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HHS Secretary Sebelius Resigns

Posted on April 11, 2014 I Written By

John Lynn is the Founder of the HealthcareScene.com blog network which currently consists of 10 blogs containing over 8000 articles with John having written over 4000 of the articles himself. These EMR and Healthcare IT related articles have been viewed over 16 million times. John also manages Healthcare IT Central and Healthcare IT Today, the leading career Health IT job board and blog. John is co-founder of InfluentialNetworks.com and Physia.com. John is highly involved in social media, and in addition to his blogs can also be found on Twitter: @techguy and @ehrandhit and LinkedIn.

The big news coming out of Washington yesterday was that Kathleen Sebelius is resigning as secretary of HHS. This is the end of a stormy 5 year tenure filled with Obamacare and the famed roll out of Healthcare.gov. I can’t imagine the temporary SGR fix and the ICD-10 delay didn’t help keep her around longer either. For those of us who live and breathe the HITECH Act and EHR incentive money, my guess is that the $36 billion is barely a blip on Sebelius’ radar.

Word is that she chose to leave and wasn’t forced out by the administration. To be honest, would any of you have wanted to be in her position? What a tough job she’s had. Many called for her resignation after the botched Healthcare.gov roll out, but she stayed. At least she stayed long enough for that to mostly roll through.

In fact, I find the headlines of her departure pretty interesting. For example, the New York Times says, “Sebelius Resigns After Troubles Over Health Site.” Farzad pointed to an article by Vox that says, “Kathleen Sebelius is resigning because Obamacare has won.” Seems like the headline people choose/tweet is in line with their politics.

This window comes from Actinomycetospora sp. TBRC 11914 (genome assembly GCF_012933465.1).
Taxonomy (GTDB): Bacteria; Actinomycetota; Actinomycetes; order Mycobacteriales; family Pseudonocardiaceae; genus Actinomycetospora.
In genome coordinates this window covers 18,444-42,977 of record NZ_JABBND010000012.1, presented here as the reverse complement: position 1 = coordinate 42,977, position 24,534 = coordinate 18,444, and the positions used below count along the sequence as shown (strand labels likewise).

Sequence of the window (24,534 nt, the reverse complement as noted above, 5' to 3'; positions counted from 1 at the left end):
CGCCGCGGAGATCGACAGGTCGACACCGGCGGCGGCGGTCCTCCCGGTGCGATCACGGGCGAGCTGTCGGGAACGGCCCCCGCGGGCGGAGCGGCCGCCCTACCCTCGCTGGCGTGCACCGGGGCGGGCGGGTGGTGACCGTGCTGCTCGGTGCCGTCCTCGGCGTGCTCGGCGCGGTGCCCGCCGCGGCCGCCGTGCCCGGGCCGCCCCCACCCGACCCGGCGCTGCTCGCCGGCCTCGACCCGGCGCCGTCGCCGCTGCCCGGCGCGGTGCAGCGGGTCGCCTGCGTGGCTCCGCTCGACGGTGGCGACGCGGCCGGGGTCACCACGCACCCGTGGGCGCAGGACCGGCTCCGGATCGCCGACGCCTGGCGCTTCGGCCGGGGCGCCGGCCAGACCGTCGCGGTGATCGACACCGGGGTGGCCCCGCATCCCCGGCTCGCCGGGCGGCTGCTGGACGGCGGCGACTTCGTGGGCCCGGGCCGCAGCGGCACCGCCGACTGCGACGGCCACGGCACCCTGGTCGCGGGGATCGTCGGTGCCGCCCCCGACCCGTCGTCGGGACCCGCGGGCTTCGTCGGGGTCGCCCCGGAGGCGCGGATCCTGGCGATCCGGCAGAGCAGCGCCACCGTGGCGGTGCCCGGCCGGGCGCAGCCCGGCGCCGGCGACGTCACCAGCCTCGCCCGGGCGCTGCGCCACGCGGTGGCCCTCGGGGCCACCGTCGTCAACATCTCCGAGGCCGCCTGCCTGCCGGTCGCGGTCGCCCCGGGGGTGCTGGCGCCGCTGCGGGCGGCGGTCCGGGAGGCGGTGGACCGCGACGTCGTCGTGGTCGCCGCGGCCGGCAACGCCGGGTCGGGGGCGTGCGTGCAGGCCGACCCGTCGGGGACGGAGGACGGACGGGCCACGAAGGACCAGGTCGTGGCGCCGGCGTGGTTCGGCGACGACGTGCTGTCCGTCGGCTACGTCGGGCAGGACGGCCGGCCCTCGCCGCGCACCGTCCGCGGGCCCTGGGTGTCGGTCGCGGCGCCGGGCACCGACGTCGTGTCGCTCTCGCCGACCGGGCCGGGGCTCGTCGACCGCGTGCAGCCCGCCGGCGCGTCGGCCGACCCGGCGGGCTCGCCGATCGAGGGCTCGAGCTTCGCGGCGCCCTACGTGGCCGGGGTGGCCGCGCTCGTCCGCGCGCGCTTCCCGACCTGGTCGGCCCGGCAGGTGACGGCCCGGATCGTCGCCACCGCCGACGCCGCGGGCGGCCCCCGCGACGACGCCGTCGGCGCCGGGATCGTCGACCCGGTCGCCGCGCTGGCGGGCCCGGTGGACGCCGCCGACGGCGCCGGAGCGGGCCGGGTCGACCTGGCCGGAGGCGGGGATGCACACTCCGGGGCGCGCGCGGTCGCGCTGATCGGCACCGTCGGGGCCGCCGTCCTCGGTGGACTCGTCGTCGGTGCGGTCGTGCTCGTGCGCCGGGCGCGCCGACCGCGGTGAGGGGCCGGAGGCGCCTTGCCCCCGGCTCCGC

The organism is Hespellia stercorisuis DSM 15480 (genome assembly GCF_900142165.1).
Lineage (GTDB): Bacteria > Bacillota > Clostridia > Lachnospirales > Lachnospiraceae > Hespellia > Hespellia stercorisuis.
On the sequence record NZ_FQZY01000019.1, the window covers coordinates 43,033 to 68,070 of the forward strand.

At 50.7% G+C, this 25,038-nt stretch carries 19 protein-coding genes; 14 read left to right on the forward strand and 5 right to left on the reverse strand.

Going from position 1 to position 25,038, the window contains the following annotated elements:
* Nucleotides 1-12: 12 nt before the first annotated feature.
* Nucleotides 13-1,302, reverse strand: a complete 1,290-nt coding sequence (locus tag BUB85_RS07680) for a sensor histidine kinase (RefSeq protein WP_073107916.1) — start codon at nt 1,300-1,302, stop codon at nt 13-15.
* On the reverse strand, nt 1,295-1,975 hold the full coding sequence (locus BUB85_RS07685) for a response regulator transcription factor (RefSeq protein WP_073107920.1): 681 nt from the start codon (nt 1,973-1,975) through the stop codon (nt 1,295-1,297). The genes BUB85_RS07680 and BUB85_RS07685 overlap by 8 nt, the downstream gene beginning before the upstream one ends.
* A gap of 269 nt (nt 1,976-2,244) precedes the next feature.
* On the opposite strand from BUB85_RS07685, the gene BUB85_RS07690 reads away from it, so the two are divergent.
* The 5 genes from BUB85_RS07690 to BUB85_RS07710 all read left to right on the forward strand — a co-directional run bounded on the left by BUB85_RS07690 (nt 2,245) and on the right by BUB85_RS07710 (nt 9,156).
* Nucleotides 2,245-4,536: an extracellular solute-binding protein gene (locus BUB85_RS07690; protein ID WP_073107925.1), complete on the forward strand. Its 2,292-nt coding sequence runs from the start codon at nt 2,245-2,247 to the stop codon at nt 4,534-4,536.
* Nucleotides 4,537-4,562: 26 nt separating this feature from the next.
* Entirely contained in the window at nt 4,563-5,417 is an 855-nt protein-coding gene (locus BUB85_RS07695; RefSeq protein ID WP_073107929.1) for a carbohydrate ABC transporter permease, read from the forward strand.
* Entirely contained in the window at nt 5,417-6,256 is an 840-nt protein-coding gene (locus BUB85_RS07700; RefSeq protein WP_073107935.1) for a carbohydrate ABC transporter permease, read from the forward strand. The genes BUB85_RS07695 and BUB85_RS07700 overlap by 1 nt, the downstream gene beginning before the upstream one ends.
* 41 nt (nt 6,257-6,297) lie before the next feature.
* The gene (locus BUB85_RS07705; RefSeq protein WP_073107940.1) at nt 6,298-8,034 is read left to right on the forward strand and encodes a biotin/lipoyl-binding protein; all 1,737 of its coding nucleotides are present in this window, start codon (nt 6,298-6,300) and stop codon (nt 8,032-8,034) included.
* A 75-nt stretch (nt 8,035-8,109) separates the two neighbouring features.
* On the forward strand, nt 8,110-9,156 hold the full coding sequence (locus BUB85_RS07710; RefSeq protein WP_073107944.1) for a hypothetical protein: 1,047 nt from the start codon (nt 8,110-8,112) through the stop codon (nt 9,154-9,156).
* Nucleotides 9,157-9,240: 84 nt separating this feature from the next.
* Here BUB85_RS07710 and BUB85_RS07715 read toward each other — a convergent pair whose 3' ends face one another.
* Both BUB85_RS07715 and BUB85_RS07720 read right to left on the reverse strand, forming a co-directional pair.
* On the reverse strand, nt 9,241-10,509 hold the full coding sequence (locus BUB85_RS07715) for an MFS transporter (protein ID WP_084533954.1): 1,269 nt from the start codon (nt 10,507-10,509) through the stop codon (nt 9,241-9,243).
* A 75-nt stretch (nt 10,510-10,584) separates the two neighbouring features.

Word is that Sylvia Matthews Burwell will be nominated as Sebelius’ replacement. You can read more about Burwell here. I saw a doctor tweet the question of whether this is the best we can do, someone with work history at foundations. I imagine many doctors feel the same way. Although, we all understand that the HHS secretary is very much part of the political discussion.

All in all, I don’t think Sebelius being gone will mean much change for those of us in the trenches.

CMS Wants Test EMRs To Help Providers Meet Stage 2 Objectives

Posted on November 21, 2013 I Written By

Anne Zieger is veteran healthcare branding and communications expert with more than 25 years of industry experience. and her commentaries have appeared in dozens of international business publications, including Forbes, Business Week and Information Week. She has also worked extensively healthcare and health IT organizations, including several Fortune 500 companies. She can be reached at @ziegerhealth or www.ziegerhealthcare.com.

CMS has begun seeking EMRs that hospitals and providers can use to test whether they meet three of Meaningful Use Stage 2’s transition of care objective, according to iHealthBeat.

Under Meaningful Use Stage 2, providers must either successfully meet the transition of care requirement in one of two ways, either by successfully performing one electronic exchange of a summary of care document with a recipient using a different technology, or, successfully conduct at least one exchange test with a CM-designed test EMR during the EMR reporting period.

Vendors have been given instructions on how to get involved. CMS has set up a new website explaining how developers’ products can become designated test EMRs, which lists the minimum set of technical capabilities for participation.

If they meet CMS’s standards, all designated test EMRs will register with a software system hosted by the National Institute of Standards and Technology, which will randomly match providers with a designated EMR that’s different from their own to allow them to meet the transition-of-care objective.

While this sounds like a reasonable way to get one aspect of Meaningful Use handled, it’s worth remembering that many medical groups are concerned about the entire Stage 2 package. A few months ago, the head of the Medical Group Management Association wrote a letter to HHS Secretary Kathleen Sebelius arguing that her members faced serious issues in stepping up to Stage 2.

The MGMA leader, president and CEO Susan Turney, noted that many vendors are proving slow to produce Stage 2-certified products, leaving practices in the lurch. In fact, when the letter was written (August), there were only 75 products and 21 complete EMRs certified for Stage 2 criteria, a tiny fraction of the more than 2,200 products and nearly 1,400 complete EMRs certified under 2011 criteria for ambulatory eligible professionals.

I don’t know about you, but to me this is a no-brainer: isn’t this certification gap where CMS should be focusing its Meaningful Use compliance efforts?